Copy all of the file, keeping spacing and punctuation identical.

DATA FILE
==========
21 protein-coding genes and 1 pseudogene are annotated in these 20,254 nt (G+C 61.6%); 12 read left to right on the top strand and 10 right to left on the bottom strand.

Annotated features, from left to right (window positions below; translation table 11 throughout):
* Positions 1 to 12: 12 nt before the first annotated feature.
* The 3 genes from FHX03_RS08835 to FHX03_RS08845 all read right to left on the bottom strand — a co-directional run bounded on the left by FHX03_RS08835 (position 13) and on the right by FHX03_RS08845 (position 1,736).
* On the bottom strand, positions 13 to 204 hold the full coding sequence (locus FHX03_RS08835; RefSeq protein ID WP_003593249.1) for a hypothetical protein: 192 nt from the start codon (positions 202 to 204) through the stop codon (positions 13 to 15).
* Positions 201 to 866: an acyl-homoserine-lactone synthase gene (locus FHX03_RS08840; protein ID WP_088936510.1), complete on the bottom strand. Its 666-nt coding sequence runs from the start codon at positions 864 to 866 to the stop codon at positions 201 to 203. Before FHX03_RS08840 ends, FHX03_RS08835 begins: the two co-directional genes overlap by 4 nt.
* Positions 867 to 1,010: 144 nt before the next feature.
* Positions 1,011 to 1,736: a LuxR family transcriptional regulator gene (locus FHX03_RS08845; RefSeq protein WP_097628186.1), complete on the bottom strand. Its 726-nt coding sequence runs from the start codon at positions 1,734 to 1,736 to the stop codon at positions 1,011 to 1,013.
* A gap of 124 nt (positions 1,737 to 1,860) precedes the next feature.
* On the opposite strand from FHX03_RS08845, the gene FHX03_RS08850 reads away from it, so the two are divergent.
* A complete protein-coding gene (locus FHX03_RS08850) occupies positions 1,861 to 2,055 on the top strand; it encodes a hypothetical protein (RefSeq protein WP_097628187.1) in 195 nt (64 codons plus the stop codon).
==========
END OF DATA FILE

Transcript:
21 protein-coding genes and 1 pseudogene are annotated in these 20,254 nt (G+C 61.6%); 12 read left to right on the top strand and 10 right to left on the bottom strand.

Annotated features, from left to right (window positions below; translation table 11 throughout):
* Positions 1 to 12: 12 nt before the first annotated feature.
* The 3 genes from FHX03_RS08835 to FHX03_RS08845 all read right to left on the bottom strand — a co-directional run bounded on the left by FHX03_RS08835 (position 13) and on the right by FHX03_RS08845 (position 1,736).
* On the bottom strand, positions 13 to 204 hold the full coding sequence (locus FHX03_RS08835; RefSeq protein ID WP_003593249.1) for a hypothetical protein: 192 nt from the start codon (positions 202 to 204) through the stop codon (positions 13 to 15).
* Positions 201 to 866: an acyl-homoserine-lactone synthase gene (locus FHX03_RS08840; protein ID WP_088936510.1), complete on the bottom strand. Its 666-nt coding sequence runs from the start codon at positions 864 to 866 to the stop codon at positions 201 to 203. Before FHX03_RS08840 ends, FHX03_RS08835 begins: the two co-directional genes overlap by 4 nt.
* Positions 867 to 1,010: 144 nt before the next feature.
* Positions 1,011 to 1,736: a LuxR family transcriptional regulator gene (locus FHX03_RS08845; RefSeq protein WP_097628186.1), complete on the bottom strand. Its 726-nt coding sequence runs from the start codon at positions 1,734 to 1,736 to the stop codon at positions 1,011 to 1,013.
* A gap of 124 nt (positions 1,737 to 1,860) precedes the next feature.
* On the opposite strand from FHX03_RS08845, the gene FHX03_RS08850 reads away from it, so the two are divergent.
* A complete protein-coding gene (locus FHX03_RS08850) occupies positions 1,861 to 2,055 on the top strand; it encodes a hypothetical protein (RefSeq protein WP_097628187.1) in 195 nt (64 codons plus the stop codon).